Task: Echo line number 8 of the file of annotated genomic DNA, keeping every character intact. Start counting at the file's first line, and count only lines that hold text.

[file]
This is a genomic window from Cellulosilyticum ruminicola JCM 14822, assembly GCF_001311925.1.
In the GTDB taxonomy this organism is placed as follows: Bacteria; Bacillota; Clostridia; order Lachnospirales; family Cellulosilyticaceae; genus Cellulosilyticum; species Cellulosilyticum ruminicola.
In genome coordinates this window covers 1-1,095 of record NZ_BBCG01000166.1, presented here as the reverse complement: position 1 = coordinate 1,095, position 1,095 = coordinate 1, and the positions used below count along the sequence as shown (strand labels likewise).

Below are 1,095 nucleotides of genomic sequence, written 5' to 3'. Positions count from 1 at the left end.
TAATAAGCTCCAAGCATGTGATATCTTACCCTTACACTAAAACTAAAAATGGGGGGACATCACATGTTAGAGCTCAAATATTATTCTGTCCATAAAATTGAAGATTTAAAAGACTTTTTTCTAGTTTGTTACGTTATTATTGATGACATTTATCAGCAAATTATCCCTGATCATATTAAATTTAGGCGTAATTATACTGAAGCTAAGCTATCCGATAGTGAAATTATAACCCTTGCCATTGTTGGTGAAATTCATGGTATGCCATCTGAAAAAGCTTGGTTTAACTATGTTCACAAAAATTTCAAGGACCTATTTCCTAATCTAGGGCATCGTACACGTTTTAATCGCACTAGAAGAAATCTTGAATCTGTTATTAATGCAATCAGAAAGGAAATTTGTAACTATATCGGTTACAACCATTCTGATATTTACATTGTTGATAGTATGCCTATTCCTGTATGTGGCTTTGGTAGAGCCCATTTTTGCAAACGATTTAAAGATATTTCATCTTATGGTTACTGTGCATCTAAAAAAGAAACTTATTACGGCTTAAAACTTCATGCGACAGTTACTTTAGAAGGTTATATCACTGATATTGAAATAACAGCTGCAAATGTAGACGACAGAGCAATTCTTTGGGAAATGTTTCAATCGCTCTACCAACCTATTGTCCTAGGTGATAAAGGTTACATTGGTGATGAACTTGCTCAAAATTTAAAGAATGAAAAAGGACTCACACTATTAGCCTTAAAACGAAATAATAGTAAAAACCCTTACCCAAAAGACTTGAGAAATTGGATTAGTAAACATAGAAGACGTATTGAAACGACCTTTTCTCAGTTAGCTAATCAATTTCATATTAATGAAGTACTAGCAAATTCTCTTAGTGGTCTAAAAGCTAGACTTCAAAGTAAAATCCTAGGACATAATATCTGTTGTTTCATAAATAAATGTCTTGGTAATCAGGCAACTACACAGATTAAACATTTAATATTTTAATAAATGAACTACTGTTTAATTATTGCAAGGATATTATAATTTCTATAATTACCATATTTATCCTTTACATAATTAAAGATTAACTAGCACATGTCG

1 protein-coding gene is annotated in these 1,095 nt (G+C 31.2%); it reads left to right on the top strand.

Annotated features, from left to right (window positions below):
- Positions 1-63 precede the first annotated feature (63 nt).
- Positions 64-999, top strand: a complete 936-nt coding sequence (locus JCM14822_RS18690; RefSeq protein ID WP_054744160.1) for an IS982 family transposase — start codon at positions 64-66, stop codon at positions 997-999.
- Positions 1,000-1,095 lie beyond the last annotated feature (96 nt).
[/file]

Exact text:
- Positions 1-63 precede the first annotated feature (63 nt).